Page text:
Minority stress predicts general mental health; the more minority stress, the more general mental health issues. This is evident in the 100’s of Helsa users that have completed our four wellbeing tests, evaluating their stress, depression, anxiety and minority stress levels. A high minority stress score is generally correlated with significantly higher scores across the other three wellbeing indicators as well.
Approximately one third of the UK population still disapprove of same-sex relationships
In addition, the current pandemic is having an impact on the mental health of us all but it sadly risks plunging LGBTQ+ peoples' mental health even further behind the general population, due to demographic differences associated with social support, such as LGBTQ+ people being more likely to live alone and less likely to have children.
Rather than widening the mental health gap that already exists between the LGBTQ+ community and the general population, Helsa's mission is to close it entirely. To do so we must address the persisting effects of minority stress.
In a series of articles throughout the autumn, we will put the spotlight on specific LGBTQ+ related mental health issues that are likely to be exacerbated in the current pandemic, and outline how our partner therapist's expertise can be of help to those of us who struggle.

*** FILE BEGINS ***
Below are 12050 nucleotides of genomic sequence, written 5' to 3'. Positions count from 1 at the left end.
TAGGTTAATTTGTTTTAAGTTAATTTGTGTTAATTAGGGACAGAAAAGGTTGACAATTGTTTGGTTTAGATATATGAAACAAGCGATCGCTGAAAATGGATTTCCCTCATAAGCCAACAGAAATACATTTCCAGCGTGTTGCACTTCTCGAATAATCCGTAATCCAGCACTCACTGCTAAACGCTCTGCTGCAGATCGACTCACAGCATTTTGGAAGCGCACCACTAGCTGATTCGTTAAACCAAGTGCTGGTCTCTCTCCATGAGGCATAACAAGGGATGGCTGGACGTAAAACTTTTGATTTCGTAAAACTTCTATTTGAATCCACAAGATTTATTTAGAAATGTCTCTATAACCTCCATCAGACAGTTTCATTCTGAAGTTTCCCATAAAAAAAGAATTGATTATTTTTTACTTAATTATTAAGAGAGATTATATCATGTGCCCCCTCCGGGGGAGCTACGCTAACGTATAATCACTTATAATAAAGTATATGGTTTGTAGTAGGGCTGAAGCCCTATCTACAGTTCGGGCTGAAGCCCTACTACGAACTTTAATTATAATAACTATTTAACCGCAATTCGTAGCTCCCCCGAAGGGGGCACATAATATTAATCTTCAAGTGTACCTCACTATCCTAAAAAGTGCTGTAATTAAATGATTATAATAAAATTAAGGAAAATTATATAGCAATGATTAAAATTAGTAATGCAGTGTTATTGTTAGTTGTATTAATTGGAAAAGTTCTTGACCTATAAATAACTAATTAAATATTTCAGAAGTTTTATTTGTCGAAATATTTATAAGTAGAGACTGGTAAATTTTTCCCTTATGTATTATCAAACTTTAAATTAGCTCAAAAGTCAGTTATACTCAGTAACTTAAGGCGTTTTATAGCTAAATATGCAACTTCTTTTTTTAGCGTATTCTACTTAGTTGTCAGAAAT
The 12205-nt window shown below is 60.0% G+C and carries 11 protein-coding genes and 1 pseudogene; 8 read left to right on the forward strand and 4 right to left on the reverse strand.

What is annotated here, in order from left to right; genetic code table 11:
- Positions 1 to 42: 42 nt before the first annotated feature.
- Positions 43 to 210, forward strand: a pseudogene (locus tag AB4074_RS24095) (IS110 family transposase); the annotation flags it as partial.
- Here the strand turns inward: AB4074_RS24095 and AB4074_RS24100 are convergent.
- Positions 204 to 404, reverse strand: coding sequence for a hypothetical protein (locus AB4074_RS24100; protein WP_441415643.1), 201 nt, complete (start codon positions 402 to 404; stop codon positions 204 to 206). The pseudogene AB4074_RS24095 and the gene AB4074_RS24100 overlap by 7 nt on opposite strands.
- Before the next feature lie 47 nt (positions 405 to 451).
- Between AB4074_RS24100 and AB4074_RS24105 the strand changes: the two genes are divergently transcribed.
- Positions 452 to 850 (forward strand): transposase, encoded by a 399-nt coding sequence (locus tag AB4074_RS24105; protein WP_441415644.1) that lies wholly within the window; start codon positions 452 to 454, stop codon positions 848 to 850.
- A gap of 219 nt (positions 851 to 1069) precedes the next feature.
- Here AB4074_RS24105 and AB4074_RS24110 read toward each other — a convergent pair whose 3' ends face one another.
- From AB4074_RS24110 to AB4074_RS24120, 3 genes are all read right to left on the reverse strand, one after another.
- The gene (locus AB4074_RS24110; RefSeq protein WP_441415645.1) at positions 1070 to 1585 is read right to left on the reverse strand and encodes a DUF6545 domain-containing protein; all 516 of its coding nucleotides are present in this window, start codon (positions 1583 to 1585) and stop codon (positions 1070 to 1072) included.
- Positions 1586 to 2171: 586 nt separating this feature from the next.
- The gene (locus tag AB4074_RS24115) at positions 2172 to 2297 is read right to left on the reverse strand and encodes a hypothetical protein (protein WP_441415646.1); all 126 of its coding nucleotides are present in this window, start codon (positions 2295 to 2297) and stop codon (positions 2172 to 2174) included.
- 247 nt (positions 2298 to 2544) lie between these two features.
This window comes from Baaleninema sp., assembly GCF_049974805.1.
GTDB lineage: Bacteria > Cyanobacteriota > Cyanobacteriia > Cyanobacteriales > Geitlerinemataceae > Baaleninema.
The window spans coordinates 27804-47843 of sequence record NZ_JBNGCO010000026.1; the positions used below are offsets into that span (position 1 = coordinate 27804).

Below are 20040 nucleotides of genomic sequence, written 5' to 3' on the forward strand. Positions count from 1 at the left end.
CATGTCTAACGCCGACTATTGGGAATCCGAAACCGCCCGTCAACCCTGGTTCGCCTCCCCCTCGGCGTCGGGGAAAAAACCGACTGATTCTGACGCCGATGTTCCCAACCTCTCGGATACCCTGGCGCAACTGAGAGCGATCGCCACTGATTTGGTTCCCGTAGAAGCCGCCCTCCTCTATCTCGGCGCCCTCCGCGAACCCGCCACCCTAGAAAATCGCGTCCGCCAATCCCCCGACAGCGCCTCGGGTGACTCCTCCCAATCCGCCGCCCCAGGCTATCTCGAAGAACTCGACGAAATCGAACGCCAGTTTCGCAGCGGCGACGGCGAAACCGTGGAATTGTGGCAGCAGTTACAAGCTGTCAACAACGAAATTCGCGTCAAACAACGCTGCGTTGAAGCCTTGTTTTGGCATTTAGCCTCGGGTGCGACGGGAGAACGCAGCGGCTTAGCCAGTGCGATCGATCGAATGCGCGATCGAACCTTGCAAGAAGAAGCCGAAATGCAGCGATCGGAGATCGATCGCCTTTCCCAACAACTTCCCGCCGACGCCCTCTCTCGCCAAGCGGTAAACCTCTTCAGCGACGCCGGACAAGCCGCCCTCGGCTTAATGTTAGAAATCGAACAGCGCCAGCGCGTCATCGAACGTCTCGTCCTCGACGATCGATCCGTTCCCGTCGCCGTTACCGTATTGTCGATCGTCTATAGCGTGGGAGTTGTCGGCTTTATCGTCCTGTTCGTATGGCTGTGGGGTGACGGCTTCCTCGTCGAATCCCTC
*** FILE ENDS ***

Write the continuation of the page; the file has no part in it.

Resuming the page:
We will explore how health anxiety and social anxiety intersect, discuss sex and intimacy in the context of social distancing and examine the risk of body image issues and unhealthy habits spiralling out of control in social isolation. We will also look at the intersection of being queer and female in the workplace, as well as investigating to what extent non-binary and trans people’s struggle to receive the health care they deserve have gotten even worse during the pandemic and look at the effects loneliness and isolation can have on our mental health.
Although we still have a long way to go, I am confident that we eventually will manage to close the mental health gap together, and that parents one day in the near future will be just as excited about their child being gay as straight, or anything in between for that matter.